Dateline Geneva: After some soul-searching and hard work in key capitals around the world, talks to expand product coverage of the Information Technology Agreement (ITA) have resumed this week in Geneva. There are a few notable items to highlight as the talks get underway again after three months of being in suspension.
For starters, as widely reported a week ago, the Chinese are returning to Geneva with an improved “sensitivities” list. While there is still much work to be done on that list, it’s in good enough shape for the governments to come back to the negotiating table.
A more recent step in the right direction comes from Thailand, which last Friday submitted a revised list of products that it considers sensitive. What’s good about that new list is the number of products it wants removed from the negotiating table apparently has been cut by more than 60 percent. To be sure, the Thai sensitivities list is still too large. While a few removal requests have disappeared altogether, most of them have morphed into requests for the partial removal of products (so-called ex-outs) or phased-in product tariffs cuts (so-called staging).
Another item to highlight is the tech industry has returned in force to meet with the various the negotiating teams descending on Geneva for the talks. ITI is joined this week by AdvaMed, the Consumer Electronics Association (CEA), the Entertainment Software Association (ESA), the Liquid Crystal Polymers Coalition, the Motion Picture Association of America (MPAA), the Semiconductor Industry Association (SIA), and the Telecommunications Industry Association (TIA) -- along with a number of representatives from U.S. industry.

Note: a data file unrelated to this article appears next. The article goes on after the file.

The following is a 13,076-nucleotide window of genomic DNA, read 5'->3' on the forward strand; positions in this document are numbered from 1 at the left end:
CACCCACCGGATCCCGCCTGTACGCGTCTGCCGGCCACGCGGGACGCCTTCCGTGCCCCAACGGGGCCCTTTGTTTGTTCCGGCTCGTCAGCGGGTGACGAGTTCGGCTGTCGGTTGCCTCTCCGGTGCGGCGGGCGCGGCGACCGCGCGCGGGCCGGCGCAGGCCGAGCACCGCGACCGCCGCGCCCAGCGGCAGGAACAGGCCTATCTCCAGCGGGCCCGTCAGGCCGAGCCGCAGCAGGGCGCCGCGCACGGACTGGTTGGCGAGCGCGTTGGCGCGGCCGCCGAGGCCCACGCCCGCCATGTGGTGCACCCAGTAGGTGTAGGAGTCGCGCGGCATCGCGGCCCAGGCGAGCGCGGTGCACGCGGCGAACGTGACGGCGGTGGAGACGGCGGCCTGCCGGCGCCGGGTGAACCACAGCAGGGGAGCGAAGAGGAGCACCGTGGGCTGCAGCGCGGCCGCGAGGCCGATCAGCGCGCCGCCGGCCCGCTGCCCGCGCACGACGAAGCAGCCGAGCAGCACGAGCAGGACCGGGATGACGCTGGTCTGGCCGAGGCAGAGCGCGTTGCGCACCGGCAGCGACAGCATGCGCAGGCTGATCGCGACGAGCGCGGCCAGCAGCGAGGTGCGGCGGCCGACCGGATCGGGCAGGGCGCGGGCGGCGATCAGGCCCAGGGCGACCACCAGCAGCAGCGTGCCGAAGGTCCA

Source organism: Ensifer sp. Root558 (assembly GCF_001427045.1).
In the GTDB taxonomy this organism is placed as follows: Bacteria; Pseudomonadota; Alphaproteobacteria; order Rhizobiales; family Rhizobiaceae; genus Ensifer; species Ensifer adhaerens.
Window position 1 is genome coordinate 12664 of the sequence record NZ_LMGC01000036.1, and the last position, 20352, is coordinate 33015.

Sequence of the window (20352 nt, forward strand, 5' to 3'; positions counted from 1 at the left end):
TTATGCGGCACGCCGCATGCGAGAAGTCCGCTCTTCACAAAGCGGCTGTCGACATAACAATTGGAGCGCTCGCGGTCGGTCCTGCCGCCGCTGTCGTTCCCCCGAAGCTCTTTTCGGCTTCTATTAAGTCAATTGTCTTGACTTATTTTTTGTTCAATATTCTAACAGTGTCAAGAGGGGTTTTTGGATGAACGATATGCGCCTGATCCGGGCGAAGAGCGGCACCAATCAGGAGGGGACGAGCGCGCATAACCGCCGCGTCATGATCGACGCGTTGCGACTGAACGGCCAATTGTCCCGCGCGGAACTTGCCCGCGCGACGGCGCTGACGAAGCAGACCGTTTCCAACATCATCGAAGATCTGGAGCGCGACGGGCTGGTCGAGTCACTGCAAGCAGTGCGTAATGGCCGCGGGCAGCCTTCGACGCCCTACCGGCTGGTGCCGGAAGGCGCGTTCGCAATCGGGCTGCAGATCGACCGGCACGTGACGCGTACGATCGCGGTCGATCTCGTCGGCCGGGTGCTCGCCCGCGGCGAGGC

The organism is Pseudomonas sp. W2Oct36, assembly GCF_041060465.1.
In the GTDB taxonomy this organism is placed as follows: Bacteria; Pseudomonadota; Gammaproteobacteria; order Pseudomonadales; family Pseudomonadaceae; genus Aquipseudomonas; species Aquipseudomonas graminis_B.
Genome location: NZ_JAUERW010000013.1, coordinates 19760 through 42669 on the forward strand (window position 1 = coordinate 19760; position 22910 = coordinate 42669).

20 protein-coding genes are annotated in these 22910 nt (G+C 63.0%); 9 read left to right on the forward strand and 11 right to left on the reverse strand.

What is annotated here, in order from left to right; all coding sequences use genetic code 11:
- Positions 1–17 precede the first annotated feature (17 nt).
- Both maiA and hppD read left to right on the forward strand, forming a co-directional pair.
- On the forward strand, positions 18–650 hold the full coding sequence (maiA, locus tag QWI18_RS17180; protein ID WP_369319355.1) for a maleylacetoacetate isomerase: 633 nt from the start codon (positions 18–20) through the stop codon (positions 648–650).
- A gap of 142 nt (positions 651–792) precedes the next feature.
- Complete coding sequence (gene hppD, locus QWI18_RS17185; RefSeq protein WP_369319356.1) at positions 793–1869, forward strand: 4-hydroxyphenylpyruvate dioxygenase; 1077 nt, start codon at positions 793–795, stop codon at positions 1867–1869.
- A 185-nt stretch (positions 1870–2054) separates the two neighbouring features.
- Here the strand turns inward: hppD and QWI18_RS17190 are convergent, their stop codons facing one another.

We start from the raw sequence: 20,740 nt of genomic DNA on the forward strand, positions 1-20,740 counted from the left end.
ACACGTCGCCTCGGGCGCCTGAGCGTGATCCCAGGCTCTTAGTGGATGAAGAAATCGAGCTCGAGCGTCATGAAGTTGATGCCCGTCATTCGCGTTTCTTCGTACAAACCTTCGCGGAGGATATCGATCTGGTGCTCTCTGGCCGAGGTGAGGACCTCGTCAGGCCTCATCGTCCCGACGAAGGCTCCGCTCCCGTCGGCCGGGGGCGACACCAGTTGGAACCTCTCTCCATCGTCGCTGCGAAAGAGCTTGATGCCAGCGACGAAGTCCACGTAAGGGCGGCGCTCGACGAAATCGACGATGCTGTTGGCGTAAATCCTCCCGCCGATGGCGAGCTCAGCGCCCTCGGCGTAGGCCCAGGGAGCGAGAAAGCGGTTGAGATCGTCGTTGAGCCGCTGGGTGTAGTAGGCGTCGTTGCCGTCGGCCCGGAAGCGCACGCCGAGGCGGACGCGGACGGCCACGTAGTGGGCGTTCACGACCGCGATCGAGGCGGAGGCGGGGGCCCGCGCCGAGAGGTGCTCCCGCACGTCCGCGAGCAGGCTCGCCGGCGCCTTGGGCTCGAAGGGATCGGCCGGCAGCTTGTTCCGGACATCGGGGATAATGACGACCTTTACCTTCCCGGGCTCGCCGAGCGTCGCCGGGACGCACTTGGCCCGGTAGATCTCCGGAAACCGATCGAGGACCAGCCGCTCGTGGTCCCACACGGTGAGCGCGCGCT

Also in town are officials from DIGITALEUROPE, Japan Business Machine and Information System Industries Association (JBMIA), and the Japan Electronics and Information Technology Industries Association (JEITA).
The news is not all entirely good. Even though the Chinese and Thais used the three-month hiatus in the talks to improve their lists, others with rather lengthy sensitivities lists have apparently done little work. It seems that Turkey, Malaysia, and a number of countries from Central America participating in the talks made little or no improvements to their lists since negotiations were suspended in July.
The aim is to get these negotiations wrapped up by the World Trade Organization’s ministerial meeting in Bali the first week of December. There is time to do that, but only if the negotiating parties are committed to an ambitious outcome. Good progress this week will be critical if we are to have an expanded ITA this year that will significantly advance product innovation and economic growth in the global tech sector.